The antibody response in patients who have recovered from coronavirus is not typically strong, and declines sharply one month after hospital discharge, a new study suggests.


A better understanding of antibody responses against SARS-CoV-2, the virus that causes COVID-19, will provide fundamental information for developing effective treatments and a preventive coronavirus vaccine, experts say.

In the study, researchers monitored SARS-CoV-2-specific antibody responses in 19 non-severe and 7 severe COVID-19 patients for seven weeks from disease onset. They found that most patients generated antibody responses against SARS-CoV-2.

According to the study published in PLOS Pathogens, although 80.7 per cent of recovered COVID-19 patients had varying levels of antibody neutralisation activity against SARS-CoV-2, only a small portion elicited a potent level of neutralisation activity.

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Researchers say this highlights the importance of carefully selecting blood samples from recovered patients using antibody neutralisation assays prior to transfusion into other COVID-19 patients.

The study indicates that three to four weeks after hospital discharge, the neutralising activity of antibodies from recovered patients declined significantly.

The authors from Nanjing University Medical School in China say: “The world is facing an unprecedented challenge with communities and economies affected by the growing pandemic of [COVID-19].”

The authors add: “The development of antibody response to SARS-CoV-2, the virus that causes COVID-19, started to be reported but remained largely elusive.

“Understanding the adaptive responses where the body makes antibodies that specifically bind to the SARS-CoV-2 among COVID-19 patients provides fundamental information for developing [an] effective treatment and preventive vaccine.”

Once again, evidence shows that the half-life of these antibodies in the blood is not particularly sustained
Professor Danny Altman

Danny Altmann, professor of immunology at Imperial College London, and British Society for Immunology spokesperson, said: “After the initial publications about SARS-CoV-2 antibody assays and levels, important papers are starting to emerge which look at specificity and durability of the response in more detail.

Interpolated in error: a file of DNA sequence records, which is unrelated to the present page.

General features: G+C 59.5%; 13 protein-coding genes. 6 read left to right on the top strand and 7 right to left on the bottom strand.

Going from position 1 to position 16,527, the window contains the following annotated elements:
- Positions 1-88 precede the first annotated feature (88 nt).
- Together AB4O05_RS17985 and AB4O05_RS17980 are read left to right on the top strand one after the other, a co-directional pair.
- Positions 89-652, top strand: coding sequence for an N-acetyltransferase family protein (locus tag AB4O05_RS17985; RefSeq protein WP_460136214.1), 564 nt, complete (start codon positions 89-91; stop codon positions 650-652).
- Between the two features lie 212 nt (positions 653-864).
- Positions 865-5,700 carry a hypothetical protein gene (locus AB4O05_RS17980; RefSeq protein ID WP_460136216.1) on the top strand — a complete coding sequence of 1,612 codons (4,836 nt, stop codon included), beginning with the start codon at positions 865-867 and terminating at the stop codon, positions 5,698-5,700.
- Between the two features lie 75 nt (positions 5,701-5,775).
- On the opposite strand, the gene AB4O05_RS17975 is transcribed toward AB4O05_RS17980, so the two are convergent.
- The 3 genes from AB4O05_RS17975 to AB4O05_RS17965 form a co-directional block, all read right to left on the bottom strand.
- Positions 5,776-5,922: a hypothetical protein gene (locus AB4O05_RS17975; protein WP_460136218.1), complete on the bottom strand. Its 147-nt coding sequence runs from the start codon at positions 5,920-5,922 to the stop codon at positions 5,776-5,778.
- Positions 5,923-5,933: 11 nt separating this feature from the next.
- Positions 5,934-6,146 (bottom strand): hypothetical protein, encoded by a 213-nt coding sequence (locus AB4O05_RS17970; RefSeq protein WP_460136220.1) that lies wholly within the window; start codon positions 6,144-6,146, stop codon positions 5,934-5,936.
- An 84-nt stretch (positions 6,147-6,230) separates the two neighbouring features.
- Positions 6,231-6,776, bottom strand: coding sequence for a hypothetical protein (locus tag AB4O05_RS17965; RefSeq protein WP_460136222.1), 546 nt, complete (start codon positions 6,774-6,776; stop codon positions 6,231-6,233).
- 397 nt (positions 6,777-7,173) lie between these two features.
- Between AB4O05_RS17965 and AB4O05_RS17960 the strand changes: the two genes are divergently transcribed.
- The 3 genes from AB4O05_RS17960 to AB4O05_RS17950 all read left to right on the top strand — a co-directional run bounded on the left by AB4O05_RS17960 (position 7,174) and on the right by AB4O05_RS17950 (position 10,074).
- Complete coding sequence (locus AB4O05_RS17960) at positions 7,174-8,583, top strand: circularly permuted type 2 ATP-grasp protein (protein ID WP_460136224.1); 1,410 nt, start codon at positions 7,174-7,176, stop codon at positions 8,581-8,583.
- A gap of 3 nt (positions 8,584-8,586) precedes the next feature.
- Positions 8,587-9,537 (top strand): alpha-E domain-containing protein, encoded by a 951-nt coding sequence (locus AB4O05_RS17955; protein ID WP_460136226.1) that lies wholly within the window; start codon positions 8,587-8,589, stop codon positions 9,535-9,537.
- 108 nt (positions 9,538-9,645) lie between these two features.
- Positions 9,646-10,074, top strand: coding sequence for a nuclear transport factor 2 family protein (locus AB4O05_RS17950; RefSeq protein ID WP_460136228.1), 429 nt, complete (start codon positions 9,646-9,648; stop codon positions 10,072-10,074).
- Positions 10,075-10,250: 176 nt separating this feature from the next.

“Studies like this are a vital part of the ‘work-in-progress’ to make sense of who has immunity and how long for.

“This paper makes a number of points: the gold-standard in assessing the antibody response to a virus is measuring ability to neutralise the entry of virus into cells, although this is not one of the routinely available tests.

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He added: “Most convalescent patients show this response, though, importantly, 20 per cent do not. Also, this antibody level declines in most people by the time of their follow-up appointment a month later.

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“Once again, evidence shows that the half-life of these antibodies in the blood is not particularly sustained.


“We don’t know to what extent this is bad news unless we know the extent to which the white blood cells that make the antibody (B cells) are up and ready to defend against any repeat attack.”

How do scientists develop vaccines for new viruses?

Vaccines work by fooling our bodies into thinking that we’ve been infected by a virus. Our body mounts an immune response, and builds a memory of that virus which will enable us to fight it in the future.

Viruses and the immune system interact in complex ways, so there are many different approaches to developing an effective vaccine. The two most common types are inactivated vaccines (which use harmless viruses that have been ‘killed’, but which still activate the immune system), and attenuated vaccines (which use live viruses that have been modified so that they trigger an immune response without causing us harm).

A more recent development is recombinant vaccines, which involve genetically engineering a less harmful virus so that it includes a small part of the target virus. Our body launches an immune response to the carrier virus, but also to the target virus.

Over the past few years, this approach has been used to develop a vaccine (called rVSV-ZEBOV) against the Ebola virus. It consists of a vesicular stomatitis animal virus (which causes flu-like symptoms in humans), engineered to have an outer protein of the Zaire strain of Ebola.

Vaccines go through a huge amount of testing to check that they are safe and effective, whether there are any side effects, and what dosage levels are suitable. It usually takes years before a vaccine is commercially available.

Sometimes this is too long, and the new Ebola vaccine is being administered under ‘compassionate use’ terms: it has yet to complete all its formal testing and paperwork, but has been shown to be safe and effective. Something similar may be possible if one of the many groups around the world working on a vaccine for the new strain of coronavirus (SARS-CoV-2) is successful.

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Sara RigbyOnline staff writer, BBC Science Focus

Sara is the online staff writer at BBC Science Focus. She has an MPhys in mathematical physics and loves all things space, dinosaurs and dogs.